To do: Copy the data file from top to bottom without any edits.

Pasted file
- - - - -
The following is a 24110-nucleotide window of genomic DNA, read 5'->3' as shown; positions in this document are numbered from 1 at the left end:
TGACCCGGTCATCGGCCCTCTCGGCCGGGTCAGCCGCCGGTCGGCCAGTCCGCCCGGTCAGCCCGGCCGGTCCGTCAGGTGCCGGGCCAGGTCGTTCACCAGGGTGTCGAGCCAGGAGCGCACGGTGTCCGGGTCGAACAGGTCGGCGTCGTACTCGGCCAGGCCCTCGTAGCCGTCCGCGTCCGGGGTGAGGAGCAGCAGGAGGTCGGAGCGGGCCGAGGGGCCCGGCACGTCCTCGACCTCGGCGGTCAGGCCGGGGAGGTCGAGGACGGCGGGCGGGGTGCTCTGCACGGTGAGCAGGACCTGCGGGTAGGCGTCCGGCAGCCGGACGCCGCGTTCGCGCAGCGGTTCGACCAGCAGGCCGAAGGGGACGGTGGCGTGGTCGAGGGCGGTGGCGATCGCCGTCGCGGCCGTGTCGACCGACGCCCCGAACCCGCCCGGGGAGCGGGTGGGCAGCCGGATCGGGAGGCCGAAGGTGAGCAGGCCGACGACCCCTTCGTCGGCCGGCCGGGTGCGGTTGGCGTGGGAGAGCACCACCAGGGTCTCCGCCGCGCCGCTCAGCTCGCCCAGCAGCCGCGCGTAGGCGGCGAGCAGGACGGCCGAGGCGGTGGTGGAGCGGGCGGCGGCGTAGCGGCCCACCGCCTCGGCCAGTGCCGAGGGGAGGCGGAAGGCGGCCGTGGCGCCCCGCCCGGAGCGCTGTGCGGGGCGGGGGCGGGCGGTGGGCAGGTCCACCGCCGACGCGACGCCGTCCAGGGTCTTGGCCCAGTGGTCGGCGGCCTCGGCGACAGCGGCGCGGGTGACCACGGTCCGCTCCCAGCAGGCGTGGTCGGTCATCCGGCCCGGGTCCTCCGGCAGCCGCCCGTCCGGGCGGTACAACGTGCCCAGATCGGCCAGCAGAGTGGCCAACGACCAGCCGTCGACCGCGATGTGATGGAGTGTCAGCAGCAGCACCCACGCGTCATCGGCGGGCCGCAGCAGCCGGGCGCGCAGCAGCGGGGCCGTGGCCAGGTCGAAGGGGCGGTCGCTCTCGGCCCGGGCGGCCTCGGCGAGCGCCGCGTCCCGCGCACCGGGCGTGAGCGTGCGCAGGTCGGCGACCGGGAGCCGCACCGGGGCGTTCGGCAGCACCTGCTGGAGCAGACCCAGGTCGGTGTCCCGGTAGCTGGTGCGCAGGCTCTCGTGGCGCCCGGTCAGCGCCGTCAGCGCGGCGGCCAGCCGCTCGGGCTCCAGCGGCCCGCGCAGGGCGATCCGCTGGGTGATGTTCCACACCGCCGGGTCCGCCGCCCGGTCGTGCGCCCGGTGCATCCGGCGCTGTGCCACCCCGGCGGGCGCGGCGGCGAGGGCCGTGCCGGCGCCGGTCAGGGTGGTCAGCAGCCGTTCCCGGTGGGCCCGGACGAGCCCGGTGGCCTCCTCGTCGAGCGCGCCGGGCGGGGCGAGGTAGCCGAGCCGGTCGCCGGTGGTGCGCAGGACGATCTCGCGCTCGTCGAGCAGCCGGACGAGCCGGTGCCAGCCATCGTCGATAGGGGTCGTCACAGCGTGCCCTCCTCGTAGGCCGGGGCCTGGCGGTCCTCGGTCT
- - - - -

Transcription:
The following is a 24110-nucleotide window of genomic DNA, read 5'->3' as shown; positions in this document are numbered from 1 at the left end:
TGACCCGGTCATCGGCCCTCTCGGCCGGGTCAGCCGCCGGTCGGCCAGTCCGCCCGGTCAGCCCGGCCGGTCCGTCAGGTGCCGGGCCAGGTCGTTCACCAGGGTGTCGAGCCAGGAGCGCACGGTGTCCGGGTCGAACAGGTCGGCGTCGTACTCGGCCAGGCCCTCGTAGCCGTCCGCGTCCGGGGTGAGGAGCAGCAGGAGGTCGGAGCGGGCCGAGGGGCCCGGCACGTCCTCGACCTCGGCGGTCAGGCCGGGGAGGTCGAGGACGGCGGGCGGGGTGCTCTGCACGGTGAGCAGGACCTGCGGGTAGGCGTCCGGCAGCCGGACGCCGCGTTCGCGCAGCGGTTCGACCAGCAGGCCGAAGGGGACGGTGGCGTGGTCGAGGGCGGTGGCGATCGCCGTCGCGGCCGTGTCGACCGACGCCCCGAACCCGCCCGGGGAGCGGGTGGGCAGCCGGATCGGGAGGCCGAAGGTGAGCAGGCCGACGACCCCTTCGTCGGCCGGCCGGGTGCGGTTGGCGTGGGAGAGCACCACCAGGGTCTCCGCCGCGCCGCTCAGCTCGCCCAGCAGCCGCGCGTAGGCGGCGAGCAGGACGGCCGAGGCGGTGGTGGAGCGGGCGGCGGCGTAGCGGCCCACCGCCTCGGCCAGTGCCGAGGGGAGGCGGAAGGCGGCCGTGGCGCCCCGCCCGGAGCGCTGTGCGGGGCGGGGGCGGGCGGTGGGCAGGTCCACCGCCGACGCGACGCCGTCCAGGGTCTTGGCCCAGTGGTCGGCGGCCTCGGCGACAGCGGCGCGGGTGACCACGGTCCGCTCCCAGCAGGCGTGGTCGGTCATCCGGCCCGGGTCCTCCGGCAGCCGCCCGTCCGGGCGGTACAACGTGCCCAGATCGGCCAGCAGAGTGGCCAACGACCAGCCGTCGACCGCGATGTGATGGAGTGTCAGCAGCAGCACCCACGCGTCATCGGCGGGCCGCAGCAGCCGGGCGCGCAGCAGCGGGGCCGTGGCCAGGTCGAAGGGGCGGTCGCTCTCGGCCCGGGCGGCCTCGGCGAGCGCCGCGTCCCGCGCACCGGGCGTGAGCGTGCGCAGGTCGGCGACCGGGAGCCGCACCGGGGCGTTCGGCAGCACCTGCTGGAGCAGACCCAGGTCGGTGTCCCGGTAGCTGGTGCGCAGGCTCTCGTGGCGCCCGGTCAGCGCCGTCAGCGCGGCGGCCAGCCGCTCGGGCTCCAGCGGCCCGCGCAGGGCGATCCGCTGGGTGATGTTCCACACCGCCGGGTCCGCCGCCCGGTCGTGCGCCCGGTGCATCCGGCGCTGTGCCACCCCGGCGGGCGCGGCGGCGAGGGCCGTGCCGGCGCCGGTCAGGGTGGTCAGCAGCCGTTCCCGGTGGGCCCGGACGAGCCCGGTGGCCTCCTCGTCGAGCGCGCCGGGCGGGGCGAGGTAGCCGAGCCGGTCGCCGGTGGTGCGCAGGACGATCTCGCGCTCGTCGAGCAGCCGGACGAGCCGGTGCCAGCCATCGTCGATAGGGGTCGTCACAGCGTGCCCTCCTCGTAGGCCGGGGCCTGGCGGTCCTCGGTCT